Migraines: More Than a Headache

Migraines are estimated to affect 144 million men, women, and children worldwide. However, fewer than 5% have been seen by a healthcare provider, received an accurate diagnosis, and obtained the proper care. Seattle Women’s hopes to educate those who suffer from migraines by providing more information about when it is time to seek help.

What is a Migraine?

A migraine is a neurological disorder that makes the brain abnormally sensitive to triggers outside and inside our bodies. These triggers cause a headache and other symptoms that can be debilitating. The most common migraine triggers are:

  • Environmental (weather, smells, bright lights)
  • Hormonal Changes
  • Poor Sleep Patterns
  • High Stress
  • Certain Foods and Alcohol

Symptoms of a Migraine

Most of us have experienced a headache at least once in our lives, but a headache is not the same as a migraine. Migraines have specific symptoms that do not accompany a headache. 90% of those diagnosed say that migraines interfere with their daily lives. The symptoms can be broken down into four categories:

  • Headache-Throbbing pain on one or both sides of the head that worsens with movement and can last 4-48 hours untreated. This can be accompanied by nausea, vomiting, sensitivity to light, sounds, and odors.
  • Aura- Changes in vision such as seeing stars, lines, zigzag lines, flashing lights, spots, or waves. You can also experience numbness and tingling, and difficulty speaking or understanding others.
  • Prodrome-Light and sound sensitivity, nausea, fatigue, yawning, increased urination, cravings, mood changes, and neck pain.
  • Postdrome- Fatigue, difficulty concentrating, weakness, dizziness, lightheadedness, and decreased energy.

Managing a Life with Migraines

Although there is no guaranteed way to stop migraines from happening, you can reduce the frequency of them by learning what your specific triggers are. Start keeping a record of your migraines by recording when they happen, where the pain is centered, how long they last, intensity, etc. You can enter this information into a blank notebook by hand, in an Excel document, or take advantage of one of the many apps for your smartphone or device. Once you know what your triggers are, you can make any changes needed to reduce them and begin the foundation to build a treatment plan with your doctor.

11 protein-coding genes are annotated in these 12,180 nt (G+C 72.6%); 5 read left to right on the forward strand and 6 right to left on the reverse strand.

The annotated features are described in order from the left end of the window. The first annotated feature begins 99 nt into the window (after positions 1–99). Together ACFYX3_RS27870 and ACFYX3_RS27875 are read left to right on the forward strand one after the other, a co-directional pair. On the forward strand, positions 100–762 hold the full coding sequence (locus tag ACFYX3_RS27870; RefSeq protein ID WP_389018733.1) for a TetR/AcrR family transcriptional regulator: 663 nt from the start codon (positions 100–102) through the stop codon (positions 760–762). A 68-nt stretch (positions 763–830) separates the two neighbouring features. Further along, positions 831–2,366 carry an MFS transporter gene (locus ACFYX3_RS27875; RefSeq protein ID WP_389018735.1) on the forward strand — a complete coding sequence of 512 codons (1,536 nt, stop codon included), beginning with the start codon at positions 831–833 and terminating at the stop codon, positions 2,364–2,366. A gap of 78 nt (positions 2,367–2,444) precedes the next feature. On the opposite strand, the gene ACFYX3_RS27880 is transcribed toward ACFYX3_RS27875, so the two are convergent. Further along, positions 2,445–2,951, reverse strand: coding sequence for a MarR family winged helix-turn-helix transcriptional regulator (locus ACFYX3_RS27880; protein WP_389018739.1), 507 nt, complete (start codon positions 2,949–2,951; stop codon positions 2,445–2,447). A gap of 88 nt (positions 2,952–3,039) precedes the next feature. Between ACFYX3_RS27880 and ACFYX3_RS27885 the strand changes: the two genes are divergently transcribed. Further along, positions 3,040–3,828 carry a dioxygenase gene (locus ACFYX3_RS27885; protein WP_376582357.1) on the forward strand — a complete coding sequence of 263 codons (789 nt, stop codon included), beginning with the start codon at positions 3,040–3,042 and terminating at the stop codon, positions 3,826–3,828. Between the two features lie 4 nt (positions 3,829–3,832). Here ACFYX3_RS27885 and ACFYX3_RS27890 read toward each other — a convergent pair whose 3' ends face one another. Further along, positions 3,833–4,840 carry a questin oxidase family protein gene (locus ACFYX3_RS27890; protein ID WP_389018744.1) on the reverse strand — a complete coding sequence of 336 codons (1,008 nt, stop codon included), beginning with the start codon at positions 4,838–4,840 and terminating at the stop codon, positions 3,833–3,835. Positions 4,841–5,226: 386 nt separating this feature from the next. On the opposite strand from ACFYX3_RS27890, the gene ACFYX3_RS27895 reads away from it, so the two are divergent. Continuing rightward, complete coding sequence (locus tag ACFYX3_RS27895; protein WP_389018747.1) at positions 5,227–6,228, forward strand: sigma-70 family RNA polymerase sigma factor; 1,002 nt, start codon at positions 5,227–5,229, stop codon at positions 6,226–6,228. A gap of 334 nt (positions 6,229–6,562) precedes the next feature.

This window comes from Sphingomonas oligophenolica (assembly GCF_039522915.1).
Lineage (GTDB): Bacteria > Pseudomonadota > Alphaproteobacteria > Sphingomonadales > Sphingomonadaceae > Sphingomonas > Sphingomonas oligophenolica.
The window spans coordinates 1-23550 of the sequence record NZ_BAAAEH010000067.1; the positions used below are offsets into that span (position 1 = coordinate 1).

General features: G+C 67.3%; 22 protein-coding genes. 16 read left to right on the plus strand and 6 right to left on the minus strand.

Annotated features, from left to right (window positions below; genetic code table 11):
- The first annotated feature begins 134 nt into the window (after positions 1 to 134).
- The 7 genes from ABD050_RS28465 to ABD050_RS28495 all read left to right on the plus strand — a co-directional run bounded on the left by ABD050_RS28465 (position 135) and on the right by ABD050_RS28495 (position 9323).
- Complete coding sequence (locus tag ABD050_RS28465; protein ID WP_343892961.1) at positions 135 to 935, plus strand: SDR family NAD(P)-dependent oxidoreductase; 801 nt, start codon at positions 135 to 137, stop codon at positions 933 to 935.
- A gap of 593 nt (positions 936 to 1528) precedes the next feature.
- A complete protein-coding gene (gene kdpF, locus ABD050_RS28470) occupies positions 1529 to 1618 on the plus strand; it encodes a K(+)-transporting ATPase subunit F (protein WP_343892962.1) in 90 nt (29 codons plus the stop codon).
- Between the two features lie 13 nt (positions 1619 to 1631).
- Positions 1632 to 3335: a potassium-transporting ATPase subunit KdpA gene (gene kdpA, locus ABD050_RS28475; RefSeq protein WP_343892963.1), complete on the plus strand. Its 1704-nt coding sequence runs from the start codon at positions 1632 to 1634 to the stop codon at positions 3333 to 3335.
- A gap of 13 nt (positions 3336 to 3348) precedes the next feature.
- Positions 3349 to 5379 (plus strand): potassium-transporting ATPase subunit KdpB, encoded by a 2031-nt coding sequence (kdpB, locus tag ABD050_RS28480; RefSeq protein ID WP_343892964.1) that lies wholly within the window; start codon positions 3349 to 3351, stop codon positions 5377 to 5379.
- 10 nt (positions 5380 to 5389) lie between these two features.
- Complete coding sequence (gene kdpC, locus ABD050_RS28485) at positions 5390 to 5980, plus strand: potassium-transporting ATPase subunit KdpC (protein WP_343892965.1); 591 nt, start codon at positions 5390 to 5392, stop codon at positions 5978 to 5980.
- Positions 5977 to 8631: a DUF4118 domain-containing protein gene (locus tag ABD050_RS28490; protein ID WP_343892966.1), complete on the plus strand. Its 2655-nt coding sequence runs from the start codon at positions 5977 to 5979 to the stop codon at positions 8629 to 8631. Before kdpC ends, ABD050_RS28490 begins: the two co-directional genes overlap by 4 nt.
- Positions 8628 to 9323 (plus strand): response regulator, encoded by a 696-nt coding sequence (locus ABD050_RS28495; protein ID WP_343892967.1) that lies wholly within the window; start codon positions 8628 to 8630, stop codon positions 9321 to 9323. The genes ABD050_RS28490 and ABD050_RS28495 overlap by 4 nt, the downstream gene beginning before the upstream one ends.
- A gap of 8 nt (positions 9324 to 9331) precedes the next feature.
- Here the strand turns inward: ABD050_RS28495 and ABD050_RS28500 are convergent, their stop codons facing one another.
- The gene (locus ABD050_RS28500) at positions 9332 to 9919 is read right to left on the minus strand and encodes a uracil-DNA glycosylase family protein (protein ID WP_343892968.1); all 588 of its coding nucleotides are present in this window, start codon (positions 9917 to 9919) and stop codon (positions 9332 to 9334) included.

Treatment options can include medications that are either acute (ones you take at the first signs of an impending migraine) or preventative (taken daily or on a regular basis if you are having four or more migraines a month).

If you want to take a more holistic approach, it is best that you do so under the advice of your doctor. The American Migraine Foundation has a great article outlining some common alternative options and their effectiveness.

For 26 years, Seattle Women’s: Health, Research, and Gynecology has provided world-class women’s health services through our team of board-certified Gynecologists. We are also a clinical research site that has conducted pivotal trials for the approval of a new class of migraine medications called CGRP inhibitors. These include Aimovig, Ajovy, and Emgality

Clinical studies help advance available treatment options for different medical conditions like migraines. We are currently enrolling male and female participants in our migraine studies. If you would like more information or would like to get involved, click here. Qualified participants may receive benefits such as access to medications not yet available to the public and compensation for time and travel. 

References:

https://americanmigrainefoundation.org/resource-library/3rd-anti-cgrp-treatment-approved-for-migraine/

https://americanheadachesociety.org/wp-content/uploads/2019/03/GENERALMIGRIANE_11x14.pdf

https://americanmigrainefoundation.org/living-with-migraine/

https://americanmigrainefoundation.org/wp-content/uploads/2019/03/Facts-About-Migraine-AMF.png


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